Arguably the most revealing English translation of the French verb ‘étonner’ – at least in the context of Napoleon’s famous quip about China – is ‘to astonish’. “Ici repose un géant endormi, laissez le dormir, car quand il s’éveillera, il étonnera le monde” so the Corsican is said to have noted. “Here lies a sleeping giant, let him sleep, for when he wakes, he will astonish the world.”
Some 200 years later, that giant has awoken and Napoleon was right: China is now astonishing the world. In the past three decades, it has roused itself from a slumber to a state of almost unimaginable vibrancy. The roll-call of economic trophies it now claims is daunting: largest exporter, importer, foreign exchange reserve owner, commodity consumer, luxury goods market, most car sales, most internet users, even (in purchasing power parity terms) biggest economy. Read more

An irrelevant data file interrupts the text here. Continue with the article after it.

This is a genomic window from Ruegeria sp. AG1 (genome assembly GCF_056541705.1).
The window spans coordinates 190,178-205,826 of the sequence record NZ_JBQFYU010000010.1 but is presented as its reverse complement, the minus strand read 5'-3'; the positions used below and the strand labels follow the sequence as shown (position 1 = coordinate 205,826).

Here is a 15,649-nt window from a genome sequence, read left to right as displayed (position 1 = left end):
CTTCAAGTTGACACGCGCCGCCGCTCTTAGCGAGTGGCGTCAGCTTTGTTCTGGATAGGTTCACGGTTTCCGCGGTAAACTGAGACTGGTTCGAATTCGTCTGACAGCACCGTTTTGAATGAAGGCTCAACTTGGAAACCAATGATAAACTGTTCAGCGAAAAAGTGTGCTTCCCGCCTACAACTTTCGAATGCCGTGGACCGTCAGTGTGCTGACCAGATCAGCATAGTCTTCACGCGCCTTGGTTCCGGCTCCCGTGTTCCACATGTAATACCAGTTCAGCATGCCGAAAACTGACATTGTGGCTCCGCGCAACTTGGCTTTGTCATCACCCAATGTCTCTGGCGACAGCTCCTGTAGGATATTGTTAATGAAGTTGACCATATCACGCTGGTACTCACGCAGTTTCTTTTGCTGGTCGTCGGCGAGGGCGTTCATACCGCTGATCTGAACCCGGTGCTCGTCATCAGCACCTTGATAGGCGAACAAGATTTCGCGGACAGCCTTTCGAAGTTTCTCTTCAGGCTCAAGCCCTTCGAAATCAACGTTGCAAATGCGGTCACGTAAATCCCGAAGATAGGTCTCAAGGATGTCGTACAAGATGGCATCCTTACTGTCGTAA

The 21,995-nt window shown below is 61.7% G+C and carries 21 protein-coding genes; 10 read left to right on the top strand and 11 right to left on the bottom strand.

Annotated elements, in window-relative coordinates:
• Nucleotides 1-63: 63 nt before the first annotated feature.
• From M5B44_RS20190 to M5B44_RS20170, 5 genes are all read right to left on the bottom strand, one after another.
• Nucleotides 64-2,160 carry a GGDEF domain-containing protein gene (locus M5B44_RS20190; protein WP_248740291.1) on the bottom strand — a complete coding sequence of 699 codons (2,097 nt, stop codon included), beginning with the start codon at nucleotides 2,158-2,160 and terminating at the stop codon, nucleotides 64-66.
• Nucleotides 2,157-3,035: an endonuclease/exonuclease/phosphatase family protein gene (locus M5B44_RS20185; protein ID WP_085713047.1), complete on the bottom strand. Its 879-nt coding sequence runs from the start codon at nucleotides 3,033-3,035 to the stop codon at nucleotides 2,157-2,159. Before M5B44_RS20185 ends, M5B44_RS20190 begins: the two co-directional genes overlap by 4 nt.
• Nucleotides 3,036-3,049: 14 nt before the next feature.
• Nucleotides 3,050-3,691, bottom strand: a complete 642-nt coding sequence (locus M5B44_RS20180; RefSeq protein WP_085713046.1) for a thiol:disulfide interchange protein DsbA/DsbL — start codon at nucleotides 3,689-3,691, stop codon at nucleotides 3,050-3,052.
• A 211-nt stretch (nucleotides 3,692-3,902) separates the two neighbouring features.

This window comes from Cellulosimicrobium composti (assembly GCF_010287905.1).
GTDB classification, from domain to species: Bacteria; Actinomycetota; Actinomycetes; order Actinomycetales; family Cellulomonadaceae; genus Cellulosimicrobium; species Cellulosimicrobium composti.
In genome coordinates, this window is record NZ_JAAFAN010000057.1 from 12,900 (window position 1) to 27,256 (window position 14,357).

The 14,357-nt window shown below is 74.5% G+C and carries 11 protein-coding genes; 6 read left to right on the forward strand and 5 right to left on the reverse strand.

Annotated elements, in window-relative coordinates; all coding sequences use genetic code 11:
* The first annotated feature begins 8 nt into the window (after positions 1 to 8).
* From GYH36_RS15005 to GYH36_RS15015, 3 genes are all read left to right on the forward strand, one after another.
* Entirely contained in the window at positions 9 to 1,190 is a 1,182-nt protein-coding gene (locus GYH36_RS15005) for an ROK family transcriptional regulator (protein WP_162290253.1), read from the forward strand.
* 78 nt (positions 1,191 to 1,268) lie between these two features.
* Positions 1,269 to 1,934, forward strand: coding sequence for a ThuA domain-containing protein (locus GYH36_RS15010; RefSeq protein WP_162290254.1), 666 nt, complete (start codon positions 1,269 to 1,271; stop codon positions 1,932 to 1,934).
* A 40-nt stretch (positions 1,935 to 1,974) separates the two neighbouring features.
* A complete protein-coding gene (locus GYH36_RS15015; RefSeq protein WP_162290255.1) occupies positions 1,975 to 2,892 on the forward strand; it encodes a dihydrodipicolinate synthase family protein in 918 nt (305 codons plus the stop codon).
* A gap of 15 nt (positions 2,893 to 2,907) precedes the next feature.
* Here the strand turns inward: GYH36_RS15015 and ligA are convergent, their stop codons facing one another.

The decision of several European countries to join the China-inspired Asian Infrastructure Investment Bank has created a widely believed narrative as follows. Beijing, frustrated by its exclusion from the centres of power in existing international economic institutions, creates its own. The accession of the UK to the bank, followed by (to date) five other European countries, is a powerful testament to China’s role as a rising hegemon.
This narrative is not wrong, but is far from the whole story. First, China’s decision to bypass multilateral institutions and go it alone with development lending was hardly forced on it. Second, Beijing’s willingness to allow western nations to join the AIIB is also an admission that its bilateral efforts have often not worked well. Read more
By Ryan Olson, The Heritage Foundation